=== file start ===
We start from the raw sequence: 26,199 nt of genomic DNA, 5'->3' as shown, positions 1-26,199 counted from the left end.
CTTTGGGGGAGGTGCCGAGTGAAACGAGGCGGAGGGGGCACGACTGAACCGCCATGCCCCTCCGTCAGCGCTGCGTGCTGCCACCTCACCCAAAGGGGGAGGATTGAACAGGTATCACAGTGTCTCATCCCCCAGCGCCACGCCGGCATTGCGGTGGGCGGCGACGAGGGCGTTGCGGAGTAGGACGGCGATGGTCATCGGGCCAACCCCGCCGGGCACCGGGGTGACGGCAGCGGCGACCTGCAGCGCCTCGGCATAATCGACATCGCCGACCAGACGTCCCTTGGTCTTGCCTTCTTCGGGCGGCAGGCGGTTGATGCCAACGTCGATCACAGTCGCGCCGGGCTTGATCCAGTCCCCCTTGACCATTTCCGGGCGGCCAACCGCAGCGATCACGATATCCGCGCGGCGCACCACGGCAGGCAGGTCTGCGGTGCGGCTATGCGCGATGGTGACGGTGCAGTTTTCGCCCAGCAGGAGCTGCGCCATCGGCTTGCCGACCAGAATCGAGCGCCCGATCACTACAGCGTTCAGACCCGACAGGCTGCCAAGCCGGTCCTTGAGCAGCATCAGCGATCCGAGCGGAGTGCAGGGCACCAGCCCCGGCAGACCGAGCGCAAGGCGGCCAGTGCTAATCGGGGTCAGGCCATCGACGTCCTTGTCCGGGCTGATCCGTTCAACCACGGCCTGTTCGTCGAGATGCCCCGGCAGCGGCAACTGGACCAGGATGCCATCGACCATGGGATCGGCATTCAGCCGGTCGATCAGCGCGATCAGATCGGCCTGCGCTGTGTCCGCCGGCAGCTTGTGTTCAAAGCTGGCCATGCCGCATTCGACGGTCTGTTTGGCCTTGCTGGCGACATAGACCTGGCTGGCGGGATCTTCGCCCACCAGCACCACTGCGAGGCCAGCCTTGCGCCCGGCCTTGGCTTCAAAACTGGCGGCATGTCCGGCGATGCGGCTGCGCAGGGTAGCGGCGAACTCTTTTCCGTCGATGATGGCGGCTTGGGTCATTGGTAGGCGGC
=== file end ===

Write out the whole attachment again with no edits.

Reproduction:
We start from the raw sequence: 26,199 nt of genomic DNA, 5'->3' as shown, positions 1-26,199 counted from the left end.
CTTTGGGGGAGGTGCCGAGTGAAACGAGGCGGAGGGGGCACGACTGAACCGCCATGCCCCTCCGTCAGCGCTGCGTGCTGCCACCTCACCCAAAGGGGGAGGATTGAACAGGTATCACAGTGTCTCATCCCCCAGCGCCACGCCGGCATTGCGGTGGGCGGCGACGAGGGCGTTGCGGAGTAGGACGGCGATGGTCATCGGGCCAACCCCGCCGGGCACCGGGGTGACGGCAGCGGCGACCTGCAGCGCCTCGGCATAATCGACATCGCCGACCAGACGTCCCTTGGTCTTGCCTTCTTCGGGCGGCAGGCGGTTGATGCCAACGTCGATCACAGTCGCGCCGGGCTTGATCCAGTCCCCCTTGACCATTTCCGGGCGGCCAACCGCAGCGATCACGATATCCGCGCGGCGCACCACGGCAGGCAGGTCTGCGGTGCGGCTATGCGCGATGGTGACGGTGCAGTTTTCGCCCAGCAGGAGCTGCGCCATCGGCTTGCCGACCAGAATCGAGCGCCCGATCACTACAGCGTTCAGACCCGACAGGCTGCCAAGCCGGTCCTTGAGCAGCATCAGCGATCCGAGCGGAGTGCAGGGCACCAGCCCCGGCAGACCGAGCGCAAGGCGGCCAGTGCTAATCGGGGTCAGGCCATCGACGTCCTTGTCCGGGCTGATCCGTTCAACCACGGCCTGTTCGTCGAGATGCCCCGGCAGCGGCAACTGGACCAGGATGCCATCGACCATGGGATCGGCATTCAGCCGGTCGATCAGCGCGATCAGATCGGCCTGCGCTGTGTCCGCCGGCAGCTTGTGTTCAAAGCTGGCCATGCCGCATTCGACGGTCTGTTTGGCCTTGCTGGCGACATAGACCTGGCTGGCGGGATCTTCGCCCACCAGCACCACTGCGAGGCCAGCCTTGCGCCCGGCCTTGGCTTCAAAACTGGCGGCATGTCCGGCGATGCGGCTGCGCAGGGTAGCGGCGAACTCTTTTCCGTCGATGATGGCGGCTTGGGTCATTGGTAGGCGGC